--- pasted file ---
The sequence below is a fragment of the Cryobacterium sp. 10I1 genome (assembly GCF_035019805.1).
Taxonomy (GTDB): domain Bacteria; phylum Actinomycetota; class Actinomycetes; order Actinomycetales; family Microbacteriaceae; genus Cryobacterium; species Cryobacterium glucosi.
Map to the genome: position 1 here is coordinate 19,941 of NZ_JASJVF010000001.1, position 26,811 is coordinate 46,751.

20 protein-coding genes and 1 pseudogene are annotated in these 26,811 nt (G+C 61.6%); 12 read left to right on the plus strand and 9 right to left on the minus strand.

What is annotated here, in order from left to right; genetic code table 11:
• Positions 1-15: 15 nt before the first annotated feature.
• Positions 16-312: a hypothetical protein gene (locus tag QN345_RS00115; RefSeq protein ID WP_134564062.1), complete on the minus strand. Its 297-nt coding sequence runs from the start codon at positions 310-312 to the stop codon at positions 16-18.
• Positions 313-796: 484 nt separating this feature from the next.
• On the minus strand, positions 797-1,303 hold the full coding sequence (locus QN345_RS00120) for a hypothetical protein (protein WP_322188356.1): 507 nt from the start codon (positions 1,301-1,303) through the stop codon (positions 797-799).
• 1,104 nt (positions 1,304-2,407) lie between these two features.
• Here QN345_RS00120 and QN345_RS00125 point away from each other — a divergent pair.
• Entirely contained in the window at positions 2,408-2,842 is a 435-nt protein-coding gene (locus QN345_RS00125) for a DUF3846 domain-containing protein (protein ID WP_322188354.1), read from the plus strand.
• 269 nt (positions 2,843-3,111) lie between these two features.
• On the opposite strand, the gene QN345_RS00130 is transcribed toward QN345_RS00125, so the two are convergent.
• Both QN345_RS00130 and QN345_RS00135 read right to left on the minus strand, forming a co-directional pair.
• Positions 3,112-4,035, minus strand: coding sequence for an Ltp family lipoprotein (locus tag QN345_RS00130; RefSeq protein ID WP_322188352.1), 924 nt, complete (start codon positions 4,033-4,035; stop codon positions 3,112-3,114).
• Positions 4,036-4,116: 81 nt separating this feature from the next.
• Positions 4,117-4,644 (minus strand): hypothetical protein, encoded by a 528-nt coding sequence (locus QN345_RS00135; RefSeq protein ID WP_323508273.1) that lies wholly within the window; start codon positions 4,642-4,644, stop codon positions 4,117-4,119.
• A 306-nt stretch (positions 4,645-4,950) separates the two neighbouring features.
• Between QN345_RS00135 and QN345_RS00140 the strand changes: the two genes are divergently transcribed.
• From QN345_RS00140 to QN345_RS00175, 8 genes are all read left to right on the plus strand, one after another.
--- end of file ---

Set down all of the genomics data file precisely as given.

The sequence below is a fragment of the Cryobacterium sp. 10I1 genome (assembly GCF_035019805.1).
Taxonomy (GTDB): domain Bacteria; phylum Actinomycetota; class Actinomycetes; order Actinomycetales; family Microbacteriaceae; genus Cryobacterium; species Cryobacterium glucosi.
Map to the genome: position 1 here is coordinate 19,941 of NZ_JASJVF010000001.1, position 26,811 is coordinate 46,751.

20 protein-coding genes and 1 pseudogene are annotated in these 26,811 nt (G+C 61.6%); 12 read left to right on the plus strand and 9 right to left on the minus strand.

What is annotated here, in order from left to right; genetic code table 11:
• Positions 1-15: 15 nt before the first annotated feature.
• Positions 16-312: a hypothetical protein gene (locus tag QN345_RS00115; RefSeq protein ID WP_134564062.1), complete on the minus strand. Its 297-nt coding sequence runs from the start codon at positions 310-312 to the stop codon at positions 16-18.
• Positions 313-796: 484 nt separating this feature from the next.
• On the minus strand, positions 797-1,303 hold the full coding sequence (locus QN345_RS00120) for a hypothetical protein (protein WP_322188356.1): 507 nt from the start codon (positions 1,301-1,303) through the stop codon (positions 797-799).
• 1,104 nt (positions 1,304-2,407) lie between these two features.
• Here QN345_RS00120 and QN345_RS00125 point away from each other — a divergent pair.
• Entirely contained in the window at positions 2,408-2,842 is a 435-nt protein-coding gene (locus QN345_RS00125) for a DUF3846 domain-containing protein (protein ID WP_322188354.1), read from the plus strand.
• 269 nt (positions 2,843-3,111) lie between these two features.
• On the opposite strand, the gene QN345_RS00130 is transcribed toward QN345_RS00125, so the two are convergent.
• Both QN345_RS00130 and QN345_RS00135 read right to left on the minus strand, forming a co-directional pair.
• Positions 3,112-4,035, minus strand: coding sequence for an Ltp family lipoprotein (locus tag QN345_RS00130; RefSeq protein ID WP_322188352.1), 924 nt, complete (start codon positions 4,033-4,035; stop codon positions 3,112-3,114).
• Positions 4,036-4,116: 81 nt separating this feature from the next.
• Positions 4,117-4,644 (minus strand): hypothetical protein, encoded by a 528-nt coding sequence (locus QN345_RS00135; RefSeq protein ID WP_323508273.1) that lies wholly within the window; start codon positions 4,642-4,644, stop codon positions 4,117-4,119.
• A 306-nt stretch (positions 4,645-4,950) separates the two neighbouring features.
• Between QN345_RS00135 and QN345_RS00140 the strand changes: the two genes are divergently transcribed.
• From QN345_RS00140 to QN345_RS00175, 8 genes are all read left to right on the plus strand, one after another.